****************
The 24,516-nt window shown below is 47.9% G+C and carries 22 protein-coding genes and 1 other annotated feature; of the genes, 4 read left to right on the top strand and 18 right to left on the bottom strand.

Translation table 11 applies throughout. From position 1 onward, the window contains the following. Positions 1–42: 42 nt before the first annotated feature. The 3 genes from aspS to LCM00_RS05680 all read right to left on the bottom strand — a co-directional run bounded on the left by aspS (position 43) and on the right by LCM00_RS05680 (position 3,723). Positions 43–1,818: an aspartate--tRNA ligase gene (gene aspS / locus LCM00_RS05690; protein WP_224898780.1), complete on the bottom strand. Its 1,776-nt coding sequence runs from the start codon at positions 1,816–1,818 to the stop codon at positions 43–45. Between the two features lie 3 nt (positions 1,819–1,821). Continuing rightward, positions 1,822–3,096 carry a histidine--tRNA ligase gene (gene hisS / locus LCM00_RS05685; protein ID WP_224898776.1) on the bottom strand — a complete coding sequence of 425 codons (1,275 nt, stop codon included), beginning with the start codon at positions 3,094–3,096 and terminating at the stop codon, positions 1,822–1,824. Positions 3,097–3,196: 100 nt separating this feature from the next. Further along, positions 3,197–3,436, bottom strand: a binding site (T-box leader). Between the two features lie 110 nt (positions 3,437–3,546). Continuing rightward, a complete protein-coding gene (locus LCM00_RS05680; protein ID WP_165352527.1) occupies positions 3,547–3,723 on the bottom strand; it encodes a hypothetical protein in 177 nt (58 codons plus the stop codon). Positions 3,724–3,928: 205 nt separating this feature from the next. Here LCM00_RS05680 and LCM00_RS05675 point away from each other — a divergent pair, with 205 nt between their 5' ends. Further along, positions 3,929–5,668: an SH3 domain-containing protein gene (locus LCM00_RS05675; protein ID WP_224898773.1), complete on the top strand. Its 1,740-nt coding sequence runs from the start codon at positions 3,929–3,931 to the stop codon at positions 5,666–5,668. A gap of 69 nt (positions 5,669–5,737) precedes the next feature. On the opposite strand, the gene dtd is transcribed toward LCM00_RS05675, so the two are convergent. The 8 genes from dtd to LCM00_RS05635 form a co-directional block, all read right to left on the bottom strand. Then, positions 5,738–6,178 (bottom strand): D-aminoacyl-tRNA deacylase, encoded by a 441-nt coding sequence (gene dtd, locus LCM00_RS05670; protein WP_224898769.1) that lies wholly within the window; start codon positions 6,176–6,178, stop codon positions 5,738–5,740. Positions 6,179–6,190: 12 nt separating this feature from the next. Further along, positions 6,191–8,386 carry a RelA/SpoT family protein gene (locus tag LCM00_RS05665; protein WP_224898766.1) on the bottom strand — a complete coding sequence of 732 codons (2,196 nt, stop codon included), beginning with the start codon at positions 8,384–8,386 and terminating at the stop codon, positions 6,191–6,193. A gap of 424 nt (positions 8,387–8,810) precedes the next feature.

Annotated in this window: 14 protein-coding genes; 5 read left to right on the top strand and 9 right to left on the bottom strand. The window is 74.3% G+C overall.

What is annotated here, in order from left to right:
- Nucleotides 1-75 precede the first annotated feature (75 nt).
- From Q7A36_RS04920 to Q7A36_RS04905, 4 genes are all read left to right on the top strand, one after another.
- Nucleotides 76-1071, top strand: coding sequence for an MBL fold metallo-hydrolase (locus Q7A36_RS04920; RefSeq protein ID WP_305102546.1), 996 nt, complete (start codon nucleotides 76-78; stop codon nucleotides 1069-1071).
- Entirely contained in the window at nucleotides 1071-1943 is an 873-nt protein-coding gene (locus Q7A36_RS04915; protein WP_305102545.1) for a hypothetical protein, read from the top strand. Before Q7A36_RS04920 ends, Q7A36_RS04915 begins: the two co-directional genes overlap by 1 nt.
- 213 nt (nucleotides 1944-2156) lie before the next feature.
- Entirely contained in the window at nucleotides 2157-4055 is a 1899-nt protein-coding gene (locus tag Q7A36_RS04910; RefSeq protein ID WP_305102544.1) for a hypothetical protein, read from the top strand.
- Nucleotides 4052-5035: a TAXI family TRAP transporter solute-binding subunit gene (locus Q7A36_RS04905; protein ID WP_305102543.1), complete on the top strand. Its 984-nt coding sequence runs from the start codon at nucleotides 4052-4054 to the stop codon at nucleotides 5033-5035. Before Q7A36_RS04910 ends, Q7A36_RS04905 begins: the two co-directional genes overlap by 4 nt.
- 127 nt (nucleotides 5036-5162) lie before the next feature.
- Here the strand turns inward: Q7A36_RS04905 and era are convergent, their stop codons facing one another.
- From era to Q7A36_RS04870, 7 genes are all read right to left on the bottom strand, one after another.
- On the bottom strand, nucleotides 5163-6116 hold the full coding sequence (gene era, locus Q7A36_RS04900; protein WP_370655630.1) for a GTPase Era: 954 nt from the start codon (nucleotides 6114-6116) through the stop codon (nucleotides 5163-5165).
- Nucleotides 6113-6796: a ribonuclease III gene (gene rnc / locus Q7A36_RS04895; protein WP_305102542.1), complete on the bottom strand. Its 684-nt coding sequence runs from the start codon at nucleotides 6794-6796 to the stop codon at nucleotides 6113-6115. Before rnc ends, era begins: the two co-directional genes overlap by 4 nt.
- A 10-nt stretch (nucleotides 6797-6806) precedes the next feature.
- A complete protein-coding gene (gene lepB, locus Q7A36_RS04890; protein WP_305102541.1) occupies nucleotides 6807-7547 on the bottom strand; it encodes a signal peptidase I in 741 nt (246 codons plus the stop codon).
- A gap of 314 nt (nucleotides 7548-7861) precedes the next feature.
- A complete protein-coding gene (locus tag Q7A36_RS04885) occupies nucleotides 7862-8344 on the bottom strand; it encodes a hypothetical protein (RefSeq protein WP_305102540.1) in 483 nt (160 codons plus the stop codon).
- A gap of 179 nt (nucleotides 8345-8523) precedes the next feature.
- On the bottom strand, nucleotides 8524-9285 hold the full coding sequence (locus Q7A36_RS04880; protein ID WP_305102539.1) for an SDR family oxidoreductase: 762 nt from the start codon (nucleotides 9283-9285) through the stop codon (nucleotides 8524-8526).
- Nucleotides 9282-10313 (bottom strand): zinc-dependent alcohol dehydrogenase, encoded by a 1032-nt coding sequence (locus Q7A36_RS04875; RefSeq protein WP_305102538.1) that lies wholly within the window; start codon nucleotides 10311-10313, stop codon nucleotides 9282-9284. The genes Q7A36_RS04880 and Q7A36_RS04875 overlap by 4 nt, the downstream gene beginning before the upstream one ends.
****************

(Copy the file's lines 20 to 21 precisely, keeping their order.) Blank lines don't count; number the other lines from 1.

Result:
- A complete protein-coding gene (locus tag Q7A36_RS04885) occupies nucleotides 7862-8344 on the bottom strand; it encodes a hypothetical protein (RefSeq protein WP_305102540.1) in 483 nt (160 codons plus the stop codon).
- A gap of 179 nt (nucleotides 8345-8523) precedes the next feature.